Jon Snow (Kit Harington) and Samwell Tarly (John Bradley)


We see Robb Stark winning the latest battle and taking the strategic high moral ground. He refuses to allow prisoners to be tortured to discover what the Lannisters might be planning. He prefers not to give them an excuse to harm his two sisters, while actually taking time to comfort his own wounded as best he can. There are also signs he may be running short of supplies. When challenged by Talisa Maegyr (Oona Chaplin) to defend killing innocent conscripts in the Lannister army, he has no good reply. His denial he would sit of the Iron Throne rings true but when he says he has no plan as to what should happen if he wins the war. . . Is that what leaders are supposed to be like? Joffrey, being on the losing side of the most recent battles, decides that hitting Sansa Stark (Sophie Turner) is the best response. Fortunately for her, Tyrion is on hand to save a complete humiliation. Joffrey, however, is diverted by a voyuristic S&M session with two girls sent by Tyrion (HBO just can’t resist that extra sex scene of casual cruelty). To bolster his position, Tyrion blackmails Lancel Lannister (Eugene Simon) into spying on Cersei for him. Forewarned is forearmed, so they say.

Robb Stark (Richard Madden) wins another battle


Meanwhile Petyr Baelish aka Littlefinger (Aidan Gillen) is off to see Renly and Lady Margaery Tyrell who seem to think numerical superiority wins battles. Littlefinger scathingly dismisses this idea with the insight that, if this was true, mathematicians would rule the world. To his surprise, Littlefinger finds Lady Margaery loyal to Renly (for now, anyway). When he meets Catelyn, there’s no love but the possibility of a deal is offered if she trades the hostage Jaime Lannister (Nikolaj Coster-Waldau). As a token of his good faith, Tyrion returns her husband’s head (that should swing the deal). Brothers Renly and Stannis briefly discuss whether Stannis will be acclaimed king. Even Catelyn’s attempt to speak sense to the boys fails. So, to settle matters, Sir Davos Seaworth (Lian Cunningham) secretly brings Melisandre (Carice Van Houten) ashore and she gives birth to a dark shadow. Presumably, this is the seed she collected from Stannis in their sexual frolic now given a slightly different existence from the one he was expecting.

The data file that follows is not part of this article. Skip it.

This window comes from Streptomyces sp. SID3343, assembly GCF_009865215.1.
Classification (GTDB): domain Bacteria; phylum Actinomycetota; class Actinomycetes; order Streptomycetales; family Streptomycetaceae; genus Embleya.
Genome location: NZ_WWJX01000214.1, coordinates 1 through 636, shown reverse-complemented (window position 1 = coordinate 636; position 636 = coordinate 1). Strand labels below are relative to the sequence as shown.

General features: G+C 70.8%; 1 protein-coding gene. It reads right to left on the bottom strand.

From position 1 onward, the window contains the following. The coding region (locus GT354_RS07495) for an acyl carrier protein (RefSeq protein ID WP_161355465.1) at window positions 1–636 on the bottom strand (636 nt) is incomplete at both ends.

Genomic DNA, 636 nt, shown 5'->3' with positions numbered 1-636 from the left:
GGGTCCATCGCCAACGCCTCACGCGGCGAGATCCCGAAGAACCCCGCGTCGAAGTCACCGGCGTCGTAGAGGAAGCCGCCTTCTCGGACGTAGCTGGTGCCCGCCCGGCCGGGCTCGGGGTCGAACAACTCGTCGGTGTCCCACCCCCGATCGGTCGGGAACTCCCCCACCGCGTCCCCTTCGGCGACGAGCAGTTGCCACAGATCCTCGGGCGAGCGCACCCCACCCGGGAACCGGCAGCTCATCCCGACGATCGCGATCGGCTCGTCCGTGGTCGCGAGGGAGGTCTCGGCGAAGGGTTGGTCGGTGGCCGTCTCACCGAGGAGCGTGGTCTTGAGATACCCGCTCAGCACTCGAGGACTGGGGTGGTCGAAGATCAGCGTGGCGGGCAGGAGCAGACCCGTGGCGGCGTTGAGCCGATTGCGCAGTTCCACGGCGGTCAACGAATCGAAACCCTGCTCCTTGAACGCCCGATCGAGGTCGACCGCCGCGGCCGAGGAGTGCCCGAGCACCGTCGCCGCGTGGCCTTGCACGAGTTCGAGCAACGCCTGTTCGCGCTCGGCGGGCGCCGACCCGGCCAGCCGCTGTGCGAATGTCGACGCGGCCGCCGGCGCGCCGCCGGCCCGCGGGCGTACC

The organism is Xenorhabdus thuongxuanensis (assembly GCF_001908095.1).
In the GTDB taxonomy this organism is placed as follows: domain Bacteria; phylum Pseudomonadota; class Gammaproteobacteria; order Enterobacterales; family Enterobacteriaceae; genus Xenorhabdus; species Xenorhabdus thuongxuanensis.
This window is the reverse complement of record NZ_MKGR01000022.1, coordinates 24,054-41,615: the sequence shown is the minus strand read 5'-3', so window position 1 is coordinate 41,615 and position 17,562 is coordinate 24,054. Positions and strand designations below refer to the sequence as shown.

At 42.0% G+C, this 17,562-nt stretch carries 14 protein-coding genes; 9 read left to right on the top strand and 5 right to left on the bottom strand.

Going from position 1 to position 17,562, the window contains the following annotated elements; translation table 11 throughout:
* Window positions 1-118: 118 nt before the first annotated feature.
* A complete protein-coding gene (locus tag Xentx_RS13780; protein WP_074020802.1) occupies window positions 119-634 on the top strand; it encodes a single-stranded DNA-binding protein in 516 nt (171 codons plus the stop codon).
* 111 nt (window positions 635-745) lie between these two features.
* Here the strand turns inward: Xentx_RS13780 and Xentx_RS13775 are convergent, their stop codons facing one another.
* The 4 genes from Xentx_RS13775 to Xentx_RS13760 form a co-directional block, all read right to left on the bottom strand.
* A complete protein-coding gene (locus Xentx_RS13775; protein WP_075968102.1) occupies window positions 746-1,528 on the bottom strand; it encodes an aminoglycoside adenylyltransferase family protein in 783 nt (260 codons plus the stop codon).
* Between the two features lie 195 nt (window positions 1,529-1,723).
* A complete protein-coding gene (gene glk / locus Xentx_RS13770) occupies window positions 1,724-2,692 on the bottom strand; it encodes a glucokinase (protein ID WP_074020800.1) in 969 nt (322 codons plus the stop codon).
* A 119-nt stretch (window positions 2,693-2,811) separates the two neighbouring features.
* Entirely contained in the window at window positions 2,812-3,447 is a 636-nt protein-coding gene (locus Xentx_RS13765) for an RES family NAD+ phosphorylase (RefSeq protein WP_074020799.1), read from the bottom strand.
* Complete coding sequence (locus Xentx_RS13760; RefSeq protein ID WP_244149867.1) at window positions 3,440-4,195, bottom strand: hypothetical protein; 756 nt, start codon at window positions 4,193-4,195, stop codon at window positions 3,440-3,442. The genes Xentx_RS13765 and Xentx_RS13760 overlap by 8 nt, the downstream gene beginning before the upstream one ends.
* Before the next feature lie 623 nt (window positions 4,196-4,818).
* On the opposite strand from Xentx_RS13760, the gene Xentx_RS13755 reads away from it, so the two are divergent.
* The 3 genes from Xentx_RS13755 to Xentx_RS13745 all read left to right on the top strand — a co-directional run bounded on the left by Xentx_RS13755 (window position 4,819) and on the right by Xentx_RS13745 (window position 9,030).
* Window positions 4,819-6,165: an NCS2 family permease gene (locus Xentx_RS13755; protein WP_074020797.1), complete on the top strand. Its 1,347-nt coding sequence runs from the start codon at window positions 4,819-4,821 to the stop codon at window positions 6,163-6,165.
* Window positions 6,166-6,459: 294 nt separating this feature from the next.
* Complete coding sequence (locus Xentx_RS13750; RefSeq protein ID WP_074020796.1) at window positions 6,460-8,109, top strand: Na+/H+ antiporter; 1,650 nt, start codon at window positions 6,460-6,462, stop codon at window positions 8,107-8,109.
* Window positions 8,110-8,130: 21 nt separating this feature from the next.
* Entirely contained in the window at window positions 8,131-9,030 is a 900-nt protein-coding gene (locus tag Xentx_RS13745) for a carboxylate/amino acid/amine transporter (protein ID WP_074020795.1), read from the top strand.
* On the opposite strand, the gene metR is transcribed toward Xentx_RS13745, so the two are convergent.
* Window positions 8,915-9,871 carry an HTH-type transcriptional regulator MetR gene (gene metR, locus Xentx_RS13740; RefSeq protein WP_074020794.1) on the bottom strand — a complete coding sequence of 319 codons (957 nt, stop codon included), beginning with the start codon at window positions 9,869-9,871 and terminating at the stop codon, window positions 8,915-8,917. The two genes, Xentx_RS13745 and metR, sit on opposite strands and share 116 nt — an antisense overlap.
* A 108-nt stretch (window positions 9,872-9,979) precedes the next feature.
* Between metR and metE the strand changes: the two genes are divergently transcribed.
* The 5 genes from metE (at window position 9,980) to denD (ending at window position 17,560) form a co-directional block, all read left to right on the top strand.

Daenerys Targaryen (Emilia Clarke) out in the desert


In the desert there’s word from a scout Daenerys Targaryen (Emilia Clarke) and the survivors will be welcomed in Qarth, a city three day’s march away. Standing outside the city in the so-called Garden of Bones, the Spice King (Nicholas Blane) asks her to show the dragons as a condition of entry. Instead, she threatens to return when they are fully grown and have the dragons burn the city down. Laughing at this display of gumption, Xaro Xhoan Daxos (Nonso Anozie) gives surety for them and they enter. Arya and the others arrive in jail at Harrenhal and are forced to watch as one of their number is taken every day and tortured. Tywin Lannister (Charles Dance) arrives in time to save the remaining prisoners and recruit Arya as a his cup bearer.